A young gambling addict who blew hundreds of thousands of dollars on the pokies and tried to kill himself after a binge has opened up on his long-term struggle in a bid to stop others repeating his mistakes.
Ben Hamilton has struggled with gambling addiction for more than a decade and can't even buy a raffle ticket without worrying that he'll wind up in front of a poker machine.
The 29-year-old says he hit rock bottom in late 2018 when he went on a gambling spree after finishing work.
The father-of-one pocketed thousands as he drove himself from venue-to-venue while heavily intoxicated in his home town of East Ballina in northern New South Wales.
His family knew he had a problem with poker machines, including his wife Jasmine, who had been trying to encourage him to seek help for years.
By 8pm that night, he felt so guilty over his gambling habits he decided to end his life.
Ben Hamilton (pictured with his wife Jasmine) has struggled with gambling addiction for more than a decade and can't even buy a raffle ticket without worrying that he'll wind up in front of a poker machine
'The realisation hit me about what I’d done and, yeah, I’ve had enough – I just drove my car off the road, down an embankment,' he told 9 News.
While he suffered very minor injuries, he lost his driver's licence and was forced to pay more than $20,000 for van repairs and to cover legal fees.
'I decided enough was enough - I had to make a change.'
Mr Hamilton told the network he doesn't know how much he spent gambling over the last decade, but said it would be 'enough to buy the house' he was sitting in.
He created Kickin' The Punt with his wife to help people affected by gambling and eradicate poker machines.
Despite trying to curb his addiction throughout the years, with poker machines switched off during COVID-19 lockdowns, Mr Hamilton said: 'It's the first time I've felt safe in my whole life.'
While he admitted he has a weakness for all forms of gambling, poker machines have been his major downfall.
'I knew I had a problem but every three or six months I would have these hectic episodes,' he said.
'I became evasive, secretive.'
While he suffered very minor injuries, he lost his driver's licence and was forced to pay more than $20,000 for van repairs and to cover legal fees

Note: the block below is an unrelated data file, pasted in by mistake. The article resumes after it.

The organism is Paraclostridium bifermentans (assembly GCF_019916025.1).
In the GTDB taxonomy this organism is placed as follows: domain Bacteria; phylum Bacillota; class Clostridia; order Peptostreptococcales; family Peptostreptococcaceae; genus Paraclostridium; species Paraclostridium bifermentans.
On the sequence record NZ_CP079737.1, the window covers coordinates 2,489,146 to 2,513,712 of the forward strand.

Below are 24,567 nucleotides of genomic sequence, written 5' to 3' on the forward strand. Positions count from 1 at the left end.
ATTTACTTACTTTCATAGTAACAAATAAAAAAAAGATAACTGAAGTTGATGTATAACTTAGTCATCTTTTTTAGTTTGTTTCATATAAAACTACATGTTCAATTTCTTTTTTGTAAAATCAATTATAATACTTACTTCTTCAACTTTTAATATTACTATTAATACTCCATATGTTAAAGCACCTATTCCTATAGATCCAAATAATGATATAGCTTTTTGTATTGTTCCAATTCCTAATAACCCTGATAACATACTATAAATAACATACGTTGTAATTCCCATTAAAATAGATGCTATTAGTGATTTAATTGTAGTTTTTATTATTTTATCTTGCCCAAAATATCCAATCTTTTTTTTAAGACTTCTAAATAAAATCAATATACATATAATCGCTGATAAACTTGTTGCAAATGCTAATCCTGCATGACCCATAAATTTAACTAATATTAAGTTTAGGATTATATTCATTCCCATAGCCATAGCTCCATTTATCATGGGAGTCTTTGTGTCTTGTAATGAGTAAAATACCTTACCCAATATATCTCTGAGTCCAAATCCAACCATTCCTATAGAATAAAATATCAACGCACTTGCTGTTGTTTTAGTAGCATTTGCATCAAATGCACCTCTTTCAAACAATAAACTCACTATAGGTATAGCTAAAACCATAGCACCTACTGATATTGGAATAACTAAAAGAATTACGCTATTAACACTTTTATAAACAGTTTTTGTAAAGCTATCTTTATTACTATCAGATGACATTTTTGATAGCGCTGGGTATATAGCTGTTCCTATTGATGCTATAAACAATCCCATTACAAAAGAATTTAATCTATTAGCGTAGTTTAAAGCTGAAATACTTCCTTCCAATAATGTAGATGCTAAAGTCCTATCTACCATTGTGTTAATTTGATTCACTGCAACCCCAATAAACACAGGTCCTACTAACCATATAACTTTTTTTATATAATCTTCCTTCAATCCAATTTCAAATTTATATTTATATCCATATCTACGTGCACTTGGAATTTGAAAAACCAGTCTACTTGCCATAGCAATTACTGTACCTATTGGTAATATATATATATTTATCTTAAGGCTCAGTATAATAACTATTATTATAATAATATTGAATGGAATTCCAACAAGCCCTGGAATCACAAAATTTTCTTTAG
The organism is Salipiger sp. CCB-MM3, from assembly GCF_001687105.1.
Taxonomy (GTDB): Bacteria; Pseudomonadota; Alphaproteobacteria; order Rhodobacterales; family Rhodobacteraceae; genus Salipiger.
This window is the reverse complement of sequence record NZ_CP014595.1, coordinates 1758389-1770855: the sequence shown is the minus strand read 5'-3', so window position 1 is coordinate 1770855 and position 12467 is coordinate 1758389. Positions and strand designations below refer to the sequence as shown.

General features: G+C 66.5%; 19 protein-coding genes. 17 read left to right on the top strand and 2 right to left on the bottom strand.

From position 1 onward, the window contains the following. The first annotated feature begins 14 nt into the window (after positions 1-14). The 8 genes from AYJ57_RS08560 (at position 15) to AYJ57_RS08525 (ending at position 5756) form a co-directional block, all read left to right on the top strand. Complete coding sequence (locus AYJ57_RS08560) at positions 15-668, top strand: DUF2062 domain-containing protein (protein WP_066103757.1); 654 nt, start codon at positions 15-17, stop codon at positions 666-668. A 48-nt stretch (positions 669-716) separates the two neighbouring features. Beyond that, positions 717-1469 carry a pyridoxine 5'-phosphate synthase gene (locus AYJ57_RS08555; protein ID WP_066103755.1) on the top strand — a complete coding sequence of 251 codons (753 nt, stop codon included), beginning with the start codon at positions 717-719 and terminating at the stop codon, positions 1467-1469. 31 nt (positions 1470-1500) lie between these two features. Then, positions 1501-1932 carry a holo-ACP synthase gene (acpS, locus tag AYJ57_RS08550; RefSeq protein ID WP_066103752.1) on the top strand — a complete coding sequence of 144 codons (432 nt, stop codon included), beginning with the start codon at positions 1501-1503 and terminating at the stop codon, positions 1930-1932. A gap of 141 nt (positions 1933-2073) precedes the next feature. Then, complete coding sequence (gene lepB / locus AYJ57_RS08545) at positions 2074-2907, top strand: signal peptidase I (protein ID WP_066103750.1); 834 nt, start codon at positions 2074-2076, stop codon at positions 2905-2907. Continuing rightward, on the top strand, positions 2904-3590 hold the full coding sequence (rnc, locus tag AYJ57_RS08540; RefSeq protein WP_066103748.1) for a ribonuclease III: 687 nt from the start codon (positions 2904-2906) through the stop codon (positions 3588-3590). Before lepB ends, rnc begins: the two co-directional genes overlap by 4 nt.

He explained gambling addicts don't care about their winnings - they only care about the time spent in front of the machine.
'When I decided to take my life, it was after a big win. I had three or four thousand dollars on me,' he said.
In a revealing Instagram post, Mrs Hamilton said she considered leaving him if he didn't get his addiction under control.
'It took one full year for me to see the struggle Ben battled every pay day. His pay came in, he was a king for three days and then broke for the other 11,' she wrote.
'I believed the excuses, I believed the colourful stories, I believed the lies. Because I loved him, and I didn’t want to think he had a problem.'
It wasn't until she realised she would sit alone on nights out, bored by the poker machines, that her partner needed help.
In a revealing Instagram post, Mrs Hamilton said she considered leaving him if he didn't get his addiction under control
'I would sit on the outskirts and watch the mayhem of $10 go in, then $20, then $50 then I lost count of how much went into a machine.'
Mrs Hamilton got so angry one night she almost broke her hand punching a poker machine after watching her husband put 'all our money' into the slots.
'I slapped Ben across the back of his head one night because he was spending our money and he just couldn’t stop,' she said.
'He didn’t even flinch, I threw brochures that were placed in the pokies room that said in big writing "GAMBLING PROBLEM". I threw them on his lap, at his head, at poker machines. I was acting insane.'
Mr Hamilton said his son is one of his main motivators in setting up Kickin' The Punt
In an interview with ABC radio, an emotional Mr Hamilton said his goal is to create a rehabilitation program solely for gambling addicts
She said she realised she had to decide whether to leave him, or help him fight his addiction.
In an interview with ABC radio, an emotional Mr Hamilton said his goal is to create a rehabilitation program solely for gambling addicts.
'I've got a son who's nearly three now and knowing that he won't be affected by it is something that gives me a lot of strength,' he said.
'I'm ensuring that the buck stops with me and he won't have that exposure at all to gambling.'
It is estimated punters have saved around $2billion since the machines were unplugged in March.
Readers seeking support and information about suicide prevention or gambling addiction can contact Lifeline on 13 11 14 or Gambers Anonymous.